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Catholic Herald View: The Pope’s year of big but worthwhile risk-taking

Francis will not allow us to ignore the countless wounded people both within the Church and outside it

By on Thursday, 13 March 2014

Pope Francis talks with children portraying figures in Nativity scene at Rome church (CNS)

Pope Francis talks with children portraying figures in Nativity scene at Rome church (CNS)

When he first emerged blinking on to the balcony over St Peter’s Square a year ago, Francis already had a unique papal profile. He was the first pope from Latin America, the first Jesuit pope, the first pope ordained priest after Vatican II and the first from a country that permits same-sex marriage. In the hours that followed little gestures, such as taking the bus back from the conclave with the cardinals and paying his own hotel bill, confirmed this would be an atypical pontificate.

Over the past year the media have often implied that Francis is replacing 2,000 years of Christian teaching with something more attuned to the habits of a 21st-century consumerist society. He isn’t. But that shouldn’t blind us to his true originality. For the past 12 months he has searched courageously for new ways to reach hearts whose defences against the Gospel have hardened. He has been most successful when expressing himself through actions. For example, his tender embrace of Dominic Gondreau, an eight-year-old boy with cerebral palsy, spoke more eloquently than a thousand sermons about society’s callous treatment of the disabled.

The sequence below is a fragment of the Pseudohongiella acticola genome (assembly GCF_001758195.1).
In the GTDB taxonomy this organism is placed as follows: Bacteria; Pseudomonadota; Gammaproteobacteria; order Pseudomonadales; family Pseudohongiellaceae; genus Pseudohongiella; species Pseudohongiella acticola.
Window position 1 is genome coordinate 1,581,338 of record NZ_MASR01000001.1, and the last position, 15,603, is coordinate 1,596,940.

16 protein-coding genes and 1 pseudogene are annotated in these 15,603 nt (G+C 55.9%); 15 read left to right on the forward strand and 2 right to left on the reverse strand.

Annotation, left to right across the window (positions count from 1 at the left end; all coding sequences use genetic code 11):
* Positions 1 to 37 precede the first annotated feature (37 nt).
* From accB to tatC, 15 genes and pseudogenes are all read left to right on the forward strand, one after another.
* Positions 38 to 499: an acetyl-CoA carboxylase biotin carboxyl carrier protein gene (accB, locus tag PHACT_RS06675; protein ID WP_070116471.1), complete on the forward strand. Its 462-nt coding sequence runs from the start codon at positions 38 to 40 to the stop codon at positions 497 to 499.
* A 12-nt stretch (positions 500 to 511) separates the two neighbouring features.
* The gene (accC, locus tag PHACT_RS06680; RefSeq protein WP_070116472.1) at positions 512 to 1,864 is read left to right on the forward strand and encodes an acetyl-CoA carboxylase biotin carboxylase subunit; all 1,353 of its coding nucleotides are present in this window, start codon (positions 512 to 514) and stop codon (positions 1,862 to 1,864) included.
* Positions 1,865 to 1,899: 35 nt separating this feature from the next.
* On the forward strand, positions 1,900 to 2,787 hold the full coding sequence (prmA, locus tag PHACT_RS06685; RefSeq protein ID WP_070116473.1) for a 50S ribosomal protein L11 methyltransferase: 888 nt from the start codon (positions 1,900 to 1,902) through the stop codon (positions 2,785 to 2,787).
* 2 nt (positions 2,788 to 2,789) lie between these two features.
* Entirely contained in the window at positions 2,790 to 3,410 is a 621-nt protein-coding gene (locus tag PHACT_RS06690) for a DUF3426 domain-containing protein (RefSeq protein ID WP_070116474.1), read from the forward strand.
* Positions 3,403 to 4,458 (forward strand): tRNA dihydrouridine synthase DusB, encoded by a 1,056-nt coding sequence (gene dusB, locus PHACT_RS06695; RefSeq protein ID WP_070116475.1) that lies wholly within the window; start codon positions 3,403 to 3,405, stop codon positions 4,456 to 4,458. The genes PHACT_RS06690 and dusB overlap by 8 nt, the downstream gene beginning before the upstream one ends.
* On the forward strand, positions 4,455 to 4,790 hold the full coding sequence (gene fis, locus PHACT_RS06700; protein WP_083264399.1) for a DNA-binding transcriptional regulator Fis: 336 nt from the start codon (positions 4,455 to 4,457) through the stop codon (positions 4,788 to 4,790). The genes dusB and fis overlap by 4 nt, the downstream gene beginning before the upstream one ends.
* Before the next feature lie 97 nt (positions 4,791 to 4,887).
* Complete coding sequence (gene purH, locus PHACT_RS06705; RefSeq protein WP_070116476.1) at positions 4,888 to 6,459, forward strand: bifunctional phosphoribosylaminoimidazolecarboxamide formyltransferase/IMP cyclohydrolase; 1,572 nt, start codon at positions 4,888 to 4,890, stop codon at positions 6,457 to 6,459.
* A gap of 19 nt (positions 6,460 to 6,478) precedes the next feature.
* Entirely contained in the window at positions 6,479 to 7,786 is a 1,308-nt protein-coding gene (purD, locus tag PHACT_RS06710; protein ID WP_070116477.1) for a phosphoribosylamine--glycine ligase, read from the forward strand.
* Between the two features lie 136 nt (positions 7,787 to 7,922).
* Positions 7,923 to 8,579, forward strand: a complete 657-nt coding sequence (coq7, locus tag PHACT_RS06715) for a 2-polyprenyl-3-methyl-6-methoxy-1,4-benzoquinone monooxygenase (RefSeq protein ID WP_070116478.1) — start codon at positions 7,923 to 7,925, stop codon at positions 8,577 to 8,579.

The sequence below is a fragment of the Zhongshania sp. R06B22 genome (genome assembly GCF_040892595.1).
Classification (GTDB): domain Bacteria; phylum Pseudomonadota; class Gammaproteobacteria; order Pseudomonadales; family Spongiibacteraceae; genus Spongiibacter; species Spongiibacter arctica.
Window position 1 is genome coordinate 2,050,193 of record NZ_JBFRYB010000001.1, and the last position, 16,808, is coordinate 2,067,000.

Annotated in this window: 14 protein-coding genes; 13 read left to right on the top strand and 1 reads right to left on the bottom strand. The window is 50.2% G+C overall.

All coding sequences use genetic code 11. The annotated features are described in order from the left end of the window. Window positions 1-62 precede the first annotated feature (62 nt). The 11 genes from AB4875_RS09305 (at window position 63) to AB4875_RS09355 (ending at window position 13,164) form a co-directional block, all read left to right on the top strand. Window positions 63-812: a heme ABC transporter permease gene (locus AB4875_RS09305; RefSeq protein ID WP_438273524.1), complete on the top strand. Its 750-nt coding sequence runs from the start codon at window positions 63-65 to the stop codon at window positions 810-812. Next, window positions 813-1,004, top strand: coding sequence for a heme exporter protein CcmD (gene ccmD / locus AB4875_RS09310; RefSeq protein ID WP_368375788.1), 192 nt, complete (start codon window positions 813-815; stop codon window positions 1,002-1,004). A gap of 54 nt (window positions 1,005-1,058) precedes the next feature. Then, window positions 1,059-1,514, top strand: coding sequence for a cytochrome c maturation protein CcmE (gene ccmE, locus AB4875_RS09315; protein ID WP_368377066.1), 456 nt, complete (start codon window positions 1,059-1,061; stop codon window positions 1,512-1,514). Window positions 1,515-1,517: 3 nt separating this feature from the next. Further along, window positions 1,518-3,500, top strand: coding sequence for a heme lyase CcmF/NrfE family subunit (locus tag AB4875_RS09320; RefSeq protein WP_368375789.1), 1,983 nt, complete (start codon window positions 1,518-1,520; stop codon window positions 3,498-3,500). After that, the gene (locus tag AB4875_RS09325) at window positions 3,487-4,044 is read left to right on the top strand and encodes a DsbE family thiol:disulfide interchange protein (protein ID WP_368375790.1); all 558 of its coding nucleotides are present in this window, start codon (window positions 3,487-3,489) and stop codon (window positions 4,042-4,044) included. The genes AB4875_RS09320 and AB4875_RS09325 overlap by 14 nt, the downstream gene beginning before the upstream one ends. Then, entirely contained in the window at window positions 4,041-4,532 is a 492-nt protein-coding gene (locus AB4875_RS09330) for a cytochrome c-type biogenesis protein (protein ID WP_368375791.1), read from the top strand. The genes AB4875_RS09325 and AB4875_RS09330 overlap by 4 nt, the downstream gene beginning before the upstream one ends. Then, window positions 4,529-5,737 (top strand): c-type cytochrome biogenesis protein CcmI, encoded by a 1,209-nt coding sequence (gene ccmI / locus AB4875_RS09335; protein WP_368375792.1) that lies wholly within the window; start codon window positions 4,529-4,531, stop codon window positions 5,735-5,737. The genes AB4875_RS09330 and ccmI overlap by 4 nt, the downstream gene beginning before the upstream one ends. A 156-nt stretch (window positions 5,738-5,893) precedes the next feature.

That hug embodied the top priority of his pontificate, which he later put into words in his extraordinary interview with Fr Antonio Spadaro. “The thing the Church needs most today,” he said, “is the ability to heal wounds and to warm the hearts of the faithful.”

There are countless wounded people and chilled hearts both within the Church and outside it. It is easy to ignore them, but Francis will not allow us to. It is for them that he is taking tremendous risks: conveying his thoughts through the medium of secular newspaper interviews and pondering out loud how the Church might adapt its approach to gay people, the re-married and other marginalised groups. If that leaves us feeling off balance, then it is a small price to pay for the Gospel reaching people we had, in practice, given up any hope of appealing to. Over the past 12 months Francis has gone out into the streets in search of the shunned, the tormented and the lost. We should follow him there.